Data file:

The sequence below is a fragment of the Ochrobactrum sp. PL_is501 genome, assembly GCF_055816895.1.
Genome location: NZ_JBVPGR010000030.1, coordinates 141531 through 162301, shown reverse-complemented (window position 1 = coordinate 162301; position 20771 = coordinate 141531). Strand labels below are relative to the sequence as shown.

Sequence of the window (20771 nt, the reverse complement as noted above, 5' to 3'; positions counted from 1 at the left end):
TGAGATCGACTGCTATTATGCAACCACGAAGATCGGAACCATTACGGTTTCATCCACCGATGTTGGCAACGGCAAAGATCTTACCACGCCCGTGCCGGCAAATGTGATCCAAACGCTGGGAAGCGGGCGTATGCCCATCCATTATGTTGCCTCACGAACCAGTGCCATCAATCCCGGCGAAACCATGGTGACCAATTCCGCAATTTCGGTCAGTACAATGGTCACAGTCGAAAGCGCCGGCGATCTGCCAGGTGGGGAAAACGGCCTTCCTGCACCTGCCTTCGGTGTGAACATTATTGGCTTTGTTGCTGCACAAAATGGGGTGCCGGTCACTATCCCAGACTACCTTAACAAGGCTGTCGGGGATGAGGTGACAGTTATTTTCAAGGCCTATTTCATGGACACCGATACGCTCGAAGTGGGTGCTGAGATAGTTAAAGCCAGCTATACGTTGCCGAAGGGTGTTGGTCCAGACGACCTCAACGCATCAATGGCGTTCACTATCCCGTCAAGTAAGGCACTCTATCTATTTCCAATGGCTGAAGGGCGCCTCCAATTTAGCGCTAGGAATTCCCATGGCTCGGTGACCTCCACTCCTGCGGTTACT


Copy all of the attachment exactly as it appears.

The sequence below is a fragment of the Ochrobactrum sp. PL_is501 genome, assembly GCF_055816895.1.
Genome location: NZ_JBVPGR010000030.1, coordinates 141531 through 162301, shown reverse-complemented (window position 1 = coordinate 162301; position 20771 = coordinate 141531). Strand labels below are relative to the sequence as shown.

Sequence of the window (20771 nt, the reverse complement as noted above, 5' to 3'; positions counted from 1 at the left end):
TGAGATCGACTGCTATTATGCAACCACGAAGATCGGAACCATTACGGTTTCATCCACCGATGTTGGCAACGGCAAAGATCTTACCACGCCCGTGCCGGCAAATGTGATCCAAACGCTGGGAAGCGGGCGTATGCCCATCCATTATGTTGCCTCACGAACCAGTGCCATCAATCCCGGCGAAACCATGGTGACCAATTCCGCAATTTCGGTCAGTACAATGGTCACAGTCGAAAGCGCCGGCGATCTGCCAGGTGGGGAAAACGGCCTTCCTGCACCTGCCTTCGGTGTGAACATTATTGGCTTTGTTGCTGCACAAAATGGGGTGCCGGTCACTATCCCAGACTACCTTAACAAGGCTGTCGGGGATGAGGTGACAGTTATTTTCAAGGCCTATTTCATGGACACCGATACGCTCGAAGTGGGTGCTGAGATAGTTAAAGCCAGCTATACGTTGCCGAAGGGTGTTGGTCCAGACGACCTCAACGCATCAATGGCGTTCACTATCCCGTCAAGTAAGGCACTCTATCTATTTCCAATGGCTGAAGGGCGCCTCCAATTTAGCGCTAGGAATTCCCATGGCTCGGTGACCTCCACTCCTGCGGTTACT